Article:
These findings strongly suggest that US beef is not a significant source of ceftriaxone-resistant extraintestinal pathogenic E. coli. The appropriate SMART goal would utilize the same samples as SMART goal 1 focused on Salmonella (beef manufacturing trimmings, ground beef, hides, and cattle pen surface soils) to conclusively determine the occurrence of ceftriaxone-resistant extraintestinal pathogenic E. coli in the beef production continuum. Ceftriaxone-resistant E. coli are reliably isolated using proven methods (Schmidt et al., 2015, 2020; Vikram et al., 2018). Determining sequence type and extended-spectrum beta-lactamase alleles is attainable. The US Meat Animal Research Center has developed a whole-genome sequencing and annotation pipeline to rapidly obtain these data from E. coli and Salmonella isolates (J. W. Schmidt and A. Dickey, unpublished data, 2020). Obtaining these data for >1,000 US ceftriaxone-resistant E. coli isolated from beef and cattle should be sufficient to determine whether beef is a significant source of human pathogenic ceftriaxone-resistant E. coli in the US. These data, including whole-genome sequencing data, are required to generate a quantitative microbial risk assessment that accurately estimates the probability and magnitude of exposure to ceftriaxone-resistant extraintestinal pathogenic E. coli via beef consumption in the US (Collineau et al., 2019). Importantly, publication of this research is not contingent on depositing whole-genome sequences in a public database. No whole-genome sequences were released for the UK study published in The Lancet Infectious Diseases (Day et al., 2019). The successful completion of this work will either demonstrate that cattle and beef are not significant sources of ceftriaxone-resistant extraintestinal pathogenic E. coli in the US or provide critical data needed to develop rapid screening protocols.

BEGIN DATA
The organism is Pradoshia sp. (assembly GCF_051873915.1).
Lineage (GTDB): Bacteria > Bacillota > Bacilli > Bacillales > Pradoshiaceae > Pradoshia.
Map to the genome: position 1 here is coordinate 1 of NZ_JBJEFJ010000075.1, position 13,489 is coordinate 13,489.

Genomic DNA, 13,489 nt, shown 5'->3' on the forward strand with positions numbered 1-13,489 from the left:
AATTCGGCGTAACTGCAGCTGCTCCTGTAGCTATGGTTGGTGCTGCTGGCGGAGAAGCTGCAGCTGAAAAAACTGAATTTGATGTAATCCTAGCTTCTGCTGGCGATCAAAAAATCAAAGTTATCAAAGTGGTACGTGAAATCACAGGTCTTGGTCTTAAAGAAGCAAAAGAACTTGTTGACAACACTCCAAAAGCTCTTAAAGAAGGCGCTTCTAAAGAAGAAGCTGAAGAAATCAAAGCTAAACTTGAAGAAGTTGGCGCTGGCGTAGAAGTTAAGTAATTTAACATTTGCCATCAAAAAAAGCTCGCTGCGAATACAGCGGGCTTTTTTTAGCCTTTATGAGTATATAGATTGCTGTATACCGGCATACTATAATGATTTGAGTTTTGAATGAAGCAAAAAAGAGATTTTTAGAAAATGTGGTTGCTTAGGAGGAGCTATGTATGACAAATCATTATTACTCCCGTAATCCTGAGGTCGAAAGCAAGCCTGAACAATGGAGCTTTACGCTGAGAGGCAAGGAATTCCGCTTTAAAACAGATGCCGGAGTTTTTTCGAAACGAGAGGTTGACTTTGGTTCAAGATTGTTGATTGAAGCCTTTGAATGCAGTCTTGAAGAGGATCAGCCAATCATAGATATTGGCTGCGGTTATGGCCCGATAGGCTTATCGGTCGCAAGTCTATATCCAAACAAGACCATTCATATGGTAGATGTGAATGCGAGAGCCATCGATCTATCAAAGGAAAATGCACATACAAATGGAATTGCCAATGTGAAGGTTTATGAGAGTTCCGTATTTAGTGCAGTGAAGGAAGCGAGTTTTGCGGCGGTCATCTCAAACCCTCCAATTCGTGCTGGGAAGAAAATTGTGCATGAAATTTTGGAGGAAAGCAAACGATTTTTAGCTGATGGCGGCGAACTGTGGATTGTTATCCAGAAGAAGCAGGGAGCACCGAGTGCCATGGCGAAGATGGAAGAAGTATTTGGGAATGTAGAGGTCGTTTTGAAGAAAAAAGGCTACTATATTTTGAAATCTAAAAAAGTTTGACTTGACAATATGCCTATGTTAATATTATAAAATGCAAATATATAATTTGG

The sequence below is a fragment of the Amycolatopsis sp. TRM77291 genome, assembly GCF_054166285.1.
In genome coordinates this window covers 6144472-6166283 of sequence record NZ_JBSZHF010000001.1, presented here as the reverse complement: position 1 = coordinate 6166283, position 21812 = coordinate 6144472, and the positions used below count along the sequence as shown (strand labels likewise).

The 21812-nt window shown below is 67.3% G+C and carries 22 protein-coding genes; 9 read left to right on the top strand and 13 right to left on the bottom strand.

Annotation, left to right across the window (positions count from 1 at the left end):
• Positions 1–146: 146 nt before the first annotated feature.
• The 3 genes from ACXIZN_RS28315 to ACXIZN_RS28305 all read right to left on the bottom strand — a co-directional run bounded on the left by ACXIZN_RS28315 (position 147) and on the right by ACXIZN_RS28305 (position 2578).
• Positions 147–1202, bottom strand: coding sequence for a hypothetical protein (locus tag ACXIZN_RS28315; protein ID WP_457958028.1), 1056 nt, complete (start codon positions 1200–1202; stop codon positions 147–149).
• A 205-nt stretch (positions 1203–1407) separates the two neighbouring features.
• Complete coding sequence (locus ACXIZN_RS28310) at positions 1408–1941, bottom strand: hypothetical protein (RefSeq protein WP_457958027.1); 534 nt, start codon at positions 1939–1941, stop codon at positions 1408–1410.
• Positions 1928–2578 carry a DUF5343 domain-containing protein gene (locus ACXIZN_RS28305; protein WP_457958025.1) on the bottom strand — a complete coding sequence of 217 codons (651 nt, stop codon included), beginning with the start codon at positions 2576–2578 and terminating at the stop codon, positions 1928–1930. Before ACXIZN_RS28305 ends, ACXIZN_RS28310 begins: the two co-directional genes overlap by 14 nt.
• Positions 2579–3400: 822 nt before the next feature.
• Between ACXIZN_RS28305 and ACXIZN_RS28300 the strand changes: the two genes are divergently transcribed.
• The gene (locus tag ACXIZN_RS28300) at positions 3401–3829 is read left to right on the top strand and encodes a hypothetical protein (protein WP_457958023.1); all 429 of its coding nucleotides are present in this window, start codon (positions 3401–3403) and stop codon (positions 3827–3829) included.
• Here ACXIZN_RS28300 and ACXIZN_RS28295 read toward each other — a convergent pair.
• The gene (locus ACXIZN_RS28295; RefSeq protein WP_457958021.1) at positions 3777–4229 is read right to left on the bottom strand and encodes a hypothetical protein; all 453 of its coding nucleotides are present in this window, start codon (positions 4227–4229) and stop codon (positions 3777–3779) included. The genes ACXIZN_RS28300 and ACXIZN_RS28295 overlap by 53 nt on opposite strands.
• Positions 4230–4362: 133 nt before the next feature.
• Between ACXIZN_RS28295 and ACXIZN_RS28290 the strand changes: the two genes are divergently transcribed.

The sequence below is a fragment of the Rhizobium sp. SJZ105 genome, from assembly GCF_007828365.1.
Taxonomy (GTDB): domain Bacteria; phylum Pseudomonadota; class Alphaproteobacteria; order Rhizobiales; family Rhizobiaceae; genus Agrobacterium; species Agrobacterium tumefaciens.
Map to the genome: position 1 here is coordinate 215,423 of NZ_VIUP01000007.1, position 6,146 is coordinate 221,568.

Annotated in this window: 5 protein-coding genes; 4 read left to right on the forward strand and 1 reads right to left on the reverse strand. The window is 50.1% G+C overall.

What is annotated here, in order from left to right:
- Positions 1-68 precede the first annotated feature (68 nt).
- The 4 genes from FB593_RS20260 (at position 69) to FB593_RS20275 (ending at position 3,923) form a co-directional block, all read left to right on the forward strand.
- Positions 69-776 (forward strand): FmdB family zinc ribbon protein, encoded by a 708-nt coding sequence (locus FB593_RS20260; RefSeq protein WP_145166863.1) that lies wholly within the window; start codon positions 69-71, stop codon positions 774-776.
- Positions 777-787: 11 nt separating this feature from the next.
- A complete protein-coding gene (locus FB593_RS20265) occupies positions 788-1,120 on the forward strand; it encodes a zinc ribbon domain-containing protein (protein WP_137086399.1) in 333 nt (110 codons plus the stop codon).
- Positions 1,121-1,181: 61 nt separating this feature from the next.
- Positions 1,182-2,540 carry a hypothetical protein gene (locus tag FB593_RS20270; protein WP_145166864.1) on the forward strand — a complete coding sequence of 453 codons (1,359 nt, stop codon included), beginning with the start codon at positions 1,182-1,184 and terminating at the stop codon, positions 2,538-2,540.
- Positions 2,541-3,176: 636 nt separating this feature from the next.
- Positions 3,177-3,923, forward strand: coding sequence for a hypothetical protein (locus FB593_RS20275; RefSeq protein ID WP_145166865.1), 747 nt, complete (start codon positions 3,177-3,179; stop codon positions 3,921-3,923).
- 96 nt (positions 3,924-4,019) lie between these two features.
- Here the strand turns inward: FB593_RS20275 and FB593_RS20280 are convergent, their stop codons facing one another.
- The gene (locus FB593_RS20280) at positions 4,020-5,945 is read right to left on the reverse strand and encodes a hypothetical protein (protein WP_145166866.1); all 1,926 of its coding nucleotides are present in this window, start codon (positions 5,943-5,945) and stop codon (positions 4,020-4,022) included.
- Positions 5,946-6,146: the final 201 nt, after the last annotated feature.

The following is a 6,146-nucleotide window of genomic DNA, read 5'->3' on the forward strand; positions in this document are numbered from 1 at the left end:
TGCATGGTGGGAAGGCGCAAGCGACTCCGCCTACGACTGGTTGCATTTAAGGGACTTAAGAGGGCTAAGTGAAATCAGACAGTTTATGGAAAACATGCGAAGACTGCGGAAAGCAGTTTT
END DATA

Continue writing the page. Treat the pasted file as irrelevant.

Devoting resources to assuage ambiguous antibiotic resistance concerns will not inform tangible actions to improve meat safety. Antibiotic resistance is an intrinsic bacterial trait, and bacterial populations are an inherent component of meat production continuums. Therefore, antibiotic resistance can never be eliminated from most segments of the meat production continuum, including fresh meats. The example SMART antibiotic resistance goals defined here and analogous goals for other meat commodities offer the best mechanisms to definitively contribute to One Health goals by ensuring that meats do not increase the occurrences of human infections complicated by antibiotic resistance.